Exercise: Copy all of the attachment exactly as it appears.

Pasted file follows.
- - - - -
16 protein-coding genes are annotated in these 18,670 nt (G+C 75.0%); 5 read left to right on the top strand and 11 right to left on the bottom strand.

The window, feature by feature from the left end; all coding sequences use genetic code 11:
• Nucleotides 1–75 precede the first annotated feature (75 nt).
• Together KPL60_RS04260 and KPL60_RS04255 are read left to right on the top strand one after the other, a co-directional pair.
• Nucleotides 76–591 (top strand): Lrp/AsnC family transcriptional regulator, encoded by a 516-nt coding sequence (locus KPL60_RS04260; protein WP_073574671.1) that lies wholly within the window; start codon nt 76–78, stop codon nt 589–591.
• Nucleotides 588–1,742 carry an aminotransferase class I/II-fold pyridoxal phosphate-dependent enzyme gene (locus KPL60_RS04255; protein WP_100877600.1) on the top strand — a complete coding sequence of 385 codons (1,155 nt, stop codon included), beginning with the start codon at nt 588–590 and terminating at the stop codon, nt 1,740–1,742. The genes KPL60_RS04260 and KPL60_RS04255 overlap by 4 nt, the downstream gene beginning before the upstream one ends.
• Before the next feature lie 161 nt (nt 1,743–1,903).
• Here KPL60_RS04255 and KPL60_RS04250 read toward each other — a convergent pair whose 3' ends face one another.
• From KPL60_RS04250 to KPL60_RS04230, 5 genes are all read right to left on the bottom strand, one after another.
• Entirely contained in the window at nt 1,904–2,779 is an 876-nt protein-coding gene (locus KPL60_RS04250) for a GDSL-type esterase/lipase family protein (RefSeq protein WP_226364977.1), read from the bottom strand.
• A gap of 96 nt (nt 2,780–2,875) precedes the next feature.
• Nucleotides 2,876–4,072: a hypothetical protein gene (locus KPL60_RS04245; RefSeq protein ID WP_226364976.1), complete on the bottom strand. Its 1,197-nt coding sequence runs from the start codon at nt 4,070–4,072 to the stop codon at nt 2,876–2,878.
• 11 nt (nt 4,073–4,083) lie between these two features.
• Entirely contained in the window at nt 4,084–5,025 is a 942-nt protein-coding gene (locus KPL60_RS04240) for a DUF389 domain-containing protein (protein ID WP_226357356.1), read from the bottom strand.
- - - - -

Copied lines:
16 protein-coding genes are annotated in these 18,670 nt (G+C 75.0%); 5 read left to right on the top strand and 11 right to left on the bottom strand.

The window, feature by feature from the left end; all coding sequences use genetic code 11:
• Nucleotides 1–75 precede the first annotated feature (75 nt).
• Together KPL60_RS04260 and KPL60_RS04255 are read left to right on the top strand one after the other, a co-directional pair.
• Nucleotides 76–591 (top strand): Lrp/AsnC family transcriptional regulator, encoded by a 516-nt coding sequence (locus KPL60_RS04260; protein WP_073574671.1) that lies wholly within the window; start codon nt 76–78, stop codon nt 589–591.
• Nucleotides 588–1,742 carry an aminotransferase class I/II-fold pyridoxal phosphate-dependent enzyme gene (locus KPL60_RS04255; protein WP_100877600.1) on the top strand — a complete coding sequence of 385 codons (1,155 nt, stop codon included), beginning with the start codon at nt 588–590 and terminating at the stop codon, nt 1,740–1,742. The genes KPL60_RS04260 and KPL60_RS04255 overlap by 4 nt, the downstream gene beginning before the upstream one ends.
• Before the next feature lie 161 nt (nt 1,743–1,903).
• Here KPL60_RS04255 and KPL60_RS04250 read toward each other — a convergent pair whose 3' ends face one another.
• From KPL60_RS04250 to KPL60_RS04230, 5 genes are all read right to left on the bottom strand, one after another.
• Entirely contained in the window at nt 1,904–2,779 is an 876-nt protein-coding gene (locus KPL60_RS04250) for a GDSL-type esterase/lipase family protein (RefSeq protein WP_226364977.1), read from the bottom strand.
• A gap of 96 nt (nt 2,780–2,875) precedes the next feature.
• Nucleotides 2,876–4,072: a hypothetical protein gene (locus KPL60_RS04245; RefSeq protein ID WP_226364976.1), complete on the bottom strand. Its 1,197-nt coding sequence runs from the start codon at nt 4,070–4,072 to the stop codon at nt 2,876–2,878.
• 11 nt (nt 4,073–4,083) lie between these two features.
• Entirely contained in the window at nt 4,084–5,025 is a 942-nt protein-coding gene (locus KPL60_RS04240) for a DUF389 domain-containing protein (protein ID WP_226357356.1), read from the bottom strand.